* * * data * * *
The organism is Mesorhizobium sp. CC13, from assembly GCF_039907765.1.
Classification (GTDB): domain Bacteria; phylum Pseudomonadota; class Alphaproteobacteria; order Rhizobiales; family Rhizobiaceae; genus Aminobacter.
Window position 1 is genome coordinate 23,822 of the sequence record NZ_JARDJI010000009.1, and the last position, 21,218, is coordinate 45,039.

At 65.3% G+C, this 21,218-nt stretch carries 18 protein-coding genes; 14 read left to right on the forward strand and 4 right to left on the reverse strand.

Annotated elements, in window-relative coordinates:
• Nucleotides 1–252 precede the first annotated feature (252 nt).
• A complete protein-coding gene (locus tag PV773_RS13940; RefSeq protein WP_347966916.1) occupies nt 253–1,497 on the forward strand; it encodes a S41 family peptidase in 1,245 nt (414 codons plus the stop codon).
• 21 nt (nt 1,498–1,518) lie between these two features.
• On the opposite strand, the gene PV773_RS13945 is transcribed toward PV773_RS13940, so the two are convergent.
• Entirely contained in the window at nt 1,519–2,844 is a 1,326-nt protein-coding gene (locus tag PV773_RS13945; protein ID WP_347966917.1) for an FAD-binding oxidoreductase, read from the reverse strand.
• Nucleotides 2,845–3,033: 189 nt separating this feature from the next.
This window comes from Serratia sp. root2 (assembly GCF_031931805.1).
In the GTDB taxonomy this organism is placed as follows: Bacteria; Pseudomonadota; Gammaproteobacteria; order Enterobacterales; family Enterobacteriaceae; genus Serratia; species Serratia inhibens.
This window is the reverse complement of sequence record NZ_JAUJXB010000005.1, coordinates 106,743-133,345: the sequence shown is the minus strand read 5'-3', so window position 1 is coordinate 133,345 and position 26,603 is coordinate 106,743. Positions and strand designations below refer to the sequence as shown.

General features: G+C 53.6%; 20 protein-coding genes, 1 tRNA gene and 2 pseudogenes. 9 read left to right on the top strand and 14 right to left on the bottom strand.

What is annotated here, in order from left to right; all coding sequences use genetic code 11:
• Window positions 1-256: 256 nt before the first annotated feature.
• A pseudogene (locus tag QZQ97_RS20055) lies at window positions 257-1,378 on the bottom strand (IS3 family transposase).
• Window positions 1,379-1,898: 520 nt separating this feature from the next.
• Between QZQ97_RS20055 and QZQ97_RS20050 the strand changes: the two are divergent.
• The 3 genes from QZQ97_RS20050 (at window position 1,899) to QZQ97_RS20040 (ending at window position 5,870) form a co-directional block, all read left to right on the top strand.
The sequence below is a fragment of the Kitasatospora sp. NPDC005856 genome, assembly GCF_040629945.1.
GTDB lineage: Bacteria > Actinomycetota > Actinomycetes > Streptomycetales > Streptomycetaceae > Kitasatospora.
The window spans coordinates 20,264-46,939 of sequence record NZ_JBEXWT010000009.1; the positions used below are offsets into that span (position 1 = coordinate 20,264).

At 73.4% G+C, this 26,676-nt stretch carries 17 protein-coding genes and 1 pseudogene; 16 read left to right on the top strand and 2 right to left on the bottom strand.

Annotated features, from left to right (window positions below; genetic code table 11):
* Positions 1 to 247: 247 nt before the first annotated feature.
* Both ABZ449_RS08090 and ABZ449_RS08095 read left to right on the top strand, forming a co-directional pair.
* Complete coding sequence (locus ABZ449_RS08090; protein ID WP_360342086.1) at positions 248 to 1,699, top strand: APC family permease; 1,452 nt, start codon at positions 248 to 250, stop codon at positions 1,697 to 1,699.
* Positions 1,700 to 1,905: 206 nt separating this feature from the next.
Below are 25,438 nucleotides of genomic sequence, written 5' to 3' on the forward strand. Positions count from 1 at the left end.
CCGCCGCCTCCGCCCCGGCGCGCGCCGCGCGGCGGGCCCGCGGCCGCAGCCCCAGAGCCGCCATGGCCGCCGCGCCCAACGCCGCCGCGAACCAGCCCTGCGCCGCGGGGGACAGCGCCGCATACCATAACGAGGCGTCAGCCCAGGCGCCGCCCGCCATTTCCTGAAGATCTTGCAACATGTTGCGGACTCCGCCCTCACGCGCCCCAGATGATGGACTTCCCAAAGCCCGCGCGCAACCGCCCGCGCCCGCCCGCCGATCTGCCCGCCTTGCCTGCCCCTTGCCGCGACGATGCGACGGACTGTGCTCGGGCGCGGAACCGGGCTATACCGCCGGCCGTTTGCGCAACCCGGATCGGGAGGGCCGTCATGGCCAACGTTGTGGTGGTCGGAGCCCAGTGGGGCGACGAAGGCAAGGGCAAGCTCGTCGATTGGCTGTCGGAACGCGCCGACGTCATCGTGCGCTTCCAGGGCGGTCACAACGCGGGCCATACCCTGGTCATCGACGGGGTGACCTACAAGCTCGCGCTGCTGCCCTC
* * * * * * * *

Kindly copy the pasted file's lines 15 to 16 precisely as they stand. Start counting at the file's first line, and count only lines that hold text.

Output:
General features: G+C 53.6%; 20 protein-coding genes, 1 tRNA gene and 2 pseudogenes. 9 read left to right on the top strand and 14 right to left on the bottom strand.

What is annotated here, in order from left to right; all coding sequences use genetic code 11: